# Know the GMAT Code: Interest Rates on the GMAT:

I’m excited about the problem I have to share with you today in the latest installment of our Know the Code series. Interest rate problems can be extremely annoying on the GMAT—you might find yourself spending 4 minutes and still having to guess in the end. So your first decision is whether you even want to tackle these kinds of problems in the first place.

But there are some things you can learn that could make answering interest rate questions a lot less irritating. Try out this Integrated Reasoning (IR) Two-Part problem from the GMATPrep® free practice exams. (Note: This one is an IR question, but I could absolutely see them testing the same principle on a Quant problem.)

If you’re planning to guess on 3 questions in the IR section, then you can give yourself 3 minutes and 20 seconds to do this problem. If you’re planning to guess on 2 questions, then give yourself 3 minutes.

“*Loan X has a principal of $10,000

xand a yearly simple interest rate of 4%. Loan Y has a principal of $10,000yand a yearly simple interest rate of 8%. Loans X and Y will be consolidated to form Loan Z with a principal of $(10,000x+ 10,000y) and a yearly simple interest rate ofr%, where. In the table, select a value forxand a value forycorresponding to a yearly simple interest rate of 5% for the consolidated loan. Make only two selections, one in each column.”

Ready?

*1-second Glance.* Two-Part. Wall of words! Story—will need to translate.

*Read *and* Jot*. This one’s so complex that I needed to read it twice, and I didn’t start writing anything till the second time. Sometimes you need to do that with story problems.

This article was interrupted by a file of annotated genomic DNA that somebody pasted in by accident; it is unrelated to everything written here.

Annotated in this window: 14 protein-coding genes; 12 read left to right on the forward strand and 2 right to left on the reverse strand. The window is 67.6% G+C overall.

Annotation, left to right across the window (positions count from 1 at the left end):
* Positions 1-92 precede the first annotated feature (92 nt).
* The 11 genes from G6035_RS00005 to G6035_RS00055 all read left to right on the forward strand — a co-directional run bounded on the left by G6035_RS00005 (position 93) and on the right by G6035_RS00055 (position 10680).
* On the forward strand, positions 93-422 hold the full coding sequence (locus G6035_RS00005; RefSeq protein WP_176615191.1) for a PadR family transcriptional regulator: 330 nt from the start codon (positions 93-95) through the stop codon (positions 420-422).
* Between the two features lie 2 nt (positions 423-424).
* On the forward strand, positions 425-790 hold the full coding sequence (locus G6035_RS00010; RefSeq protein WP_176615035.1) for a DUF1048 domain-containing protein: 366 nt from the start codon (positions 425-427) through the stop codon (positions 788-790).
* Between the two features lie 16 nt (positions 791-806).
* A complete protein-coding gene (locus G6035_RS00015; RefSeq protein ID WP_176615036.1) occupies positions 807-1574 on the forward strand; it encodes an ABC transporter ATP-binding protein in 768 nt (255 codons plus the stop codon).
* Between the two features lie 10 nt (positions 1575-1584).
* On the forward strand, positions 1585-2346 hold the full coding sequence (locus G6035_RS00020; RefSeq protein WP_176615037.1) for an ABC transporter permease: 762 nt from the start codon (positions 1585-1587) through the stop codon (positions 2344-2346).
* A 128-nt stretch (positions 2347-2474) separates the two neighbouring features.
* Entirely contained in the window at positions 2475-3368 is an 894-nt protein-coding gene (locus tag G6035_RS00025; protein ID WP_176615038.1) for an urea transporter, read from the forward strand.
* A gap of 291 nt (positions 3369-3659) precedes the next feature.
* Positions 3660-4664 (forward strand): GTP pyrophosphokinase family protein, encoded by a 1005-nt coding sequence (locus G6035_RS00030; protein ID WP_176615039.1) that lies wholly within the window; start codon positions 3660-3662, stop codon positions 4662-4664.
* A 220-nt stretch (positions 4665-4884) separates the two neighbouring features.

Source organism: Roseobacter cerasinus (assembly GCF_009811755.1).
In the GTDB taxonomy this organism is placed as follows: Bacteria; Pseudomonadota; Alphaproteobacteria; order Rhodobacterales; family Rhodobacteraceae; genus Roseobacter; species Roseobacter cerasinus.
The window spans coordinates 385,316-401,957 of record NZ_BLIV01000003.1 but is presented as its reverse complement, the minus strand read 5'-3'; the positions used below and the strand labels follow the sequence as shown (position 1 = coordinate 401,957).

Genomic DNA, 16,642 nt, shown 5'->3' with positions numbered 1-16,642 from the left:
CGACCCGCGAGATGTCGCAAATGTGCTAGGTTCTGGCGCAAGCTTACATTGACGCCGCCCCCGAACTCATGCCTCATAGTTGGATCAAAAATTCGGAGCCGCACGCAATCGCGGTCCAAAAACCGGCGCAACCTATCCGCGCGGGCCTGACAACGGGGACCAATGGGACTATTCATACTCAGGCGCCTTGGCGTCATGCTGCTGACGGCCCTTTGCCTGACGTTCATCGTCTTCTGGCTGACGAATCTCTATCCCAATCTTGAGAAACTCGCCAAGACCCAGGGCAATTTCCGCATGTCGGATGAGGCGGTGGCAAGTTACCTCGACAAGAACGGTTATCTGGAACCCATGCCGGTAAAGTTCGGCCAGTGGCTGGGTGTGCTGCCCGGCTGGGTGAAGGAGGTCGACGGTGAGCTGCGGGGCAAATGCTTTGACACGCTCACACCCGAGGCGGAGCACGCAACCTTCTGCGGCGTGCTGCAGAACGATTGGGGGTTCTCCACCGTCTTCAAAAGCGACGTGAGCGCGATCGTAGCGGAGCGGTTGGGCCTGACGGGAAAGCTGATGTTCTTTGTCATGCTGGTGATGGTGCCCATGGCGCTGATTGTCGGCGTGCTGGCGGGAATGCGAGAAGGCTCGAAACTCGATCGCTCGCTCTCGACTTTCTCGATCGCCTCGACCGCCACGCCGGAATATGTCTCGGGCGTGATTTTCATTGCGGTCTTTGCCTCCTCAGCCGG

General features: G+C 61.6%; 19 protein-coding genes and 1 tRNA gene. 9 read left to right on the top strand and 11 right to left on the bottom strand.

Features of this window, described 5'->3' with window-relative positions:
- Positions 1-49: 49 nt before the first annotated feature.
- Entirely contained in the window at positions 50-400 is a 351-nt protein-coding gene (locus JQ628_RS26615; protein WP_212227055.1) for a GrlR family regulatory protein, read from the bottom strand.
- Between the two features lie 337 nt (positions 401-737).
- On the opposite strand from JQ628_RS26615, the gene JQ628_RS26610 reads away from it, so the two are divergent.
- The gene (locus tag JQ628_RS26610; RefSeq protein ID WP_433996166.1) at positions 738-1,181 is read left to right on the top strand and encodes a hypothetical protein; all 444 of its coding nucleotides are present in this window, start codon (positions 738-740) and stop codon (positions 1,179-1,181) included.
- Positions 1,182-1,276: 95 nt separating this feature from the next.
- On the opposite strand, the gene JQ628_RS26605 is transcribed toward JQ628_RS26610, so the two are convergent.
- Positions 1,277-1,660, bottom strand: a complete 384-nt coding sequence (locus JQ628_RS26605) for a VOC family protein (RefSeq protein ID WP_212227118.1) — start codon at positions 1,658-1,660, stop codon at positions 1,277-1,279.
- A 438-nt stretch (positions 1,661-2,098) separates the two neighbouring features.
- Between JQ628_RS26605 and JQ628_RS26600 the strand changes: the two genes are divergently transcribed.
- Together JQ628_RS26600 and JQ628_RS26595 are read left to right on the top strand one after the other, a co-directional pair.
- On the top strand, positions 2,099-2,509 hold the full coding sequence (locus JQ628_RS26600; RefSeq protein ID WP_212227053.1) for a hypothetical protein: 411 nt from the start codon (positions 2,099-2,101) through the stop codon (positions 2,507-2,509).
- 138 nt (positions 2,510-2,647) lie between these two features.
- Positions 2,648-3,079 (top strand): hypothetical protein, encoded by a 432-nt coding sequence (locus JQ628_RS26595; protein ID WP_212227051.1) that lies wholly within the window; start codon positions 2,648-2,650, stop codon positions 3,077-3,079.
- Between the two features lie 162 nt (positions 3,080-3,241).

There are two loans with some details and then a third one that’s a combination of the first two. Interesting. Let’s start with the first two.

*Reflect*. I’m also going to do a loop on my first two steps. I’m going to reflect a bit here, then continue with the rest of my second read-through and jot down the rest.

Hmm. If both of these were exactly $10k in principle, then combining them would give me a combined interest rate of 6%—the exact or “straight,” average of the two interest rates. But the principles have these extra variables, *x* and *y*, and they probably don’t represent the same value—that would be too easy.

I have noticed one important thing, though: this problem is really a weighted average problem in disguise, with the *x* and the *y* representing the relative weights of the two original loans. The combined loan will depend on how much each of the original loans is weighted.

*Read* and *Jot* some more.

The first part is okay, but what is up with that weird formula for *r*? (I don’t know what it means, so I haven’t jotted it down yet.) And then that last bit—they’re telling me to calculate based on a simple interest rate of 5%…*for the consolidated loan*.

Hey! That’s Loan Z. They actually just told us that *r*% = 5%. Nice!

And here’s the even nicer thing: go back to that weird formula. Plug in *r* = 5.

That’s ugly. So make it less ugly. Simplify!

That’s certainly a much nicer equation. But what’s the significance? What is that telling us?

The question asks us to find a value for *x* and a value for *y* that correspond with all of the given information. This equation gives a relationship between those two variables. Whatever *y* is, multiply it by 3 to get *x*.

Go take a look at the possible answer choices. If *y* were 21, what would *x* have to be?

If *y* = 21, then *x* = (3)21 = 63. However, that value, 63, isn’t in the answers, so *y* doesn’t equal 21.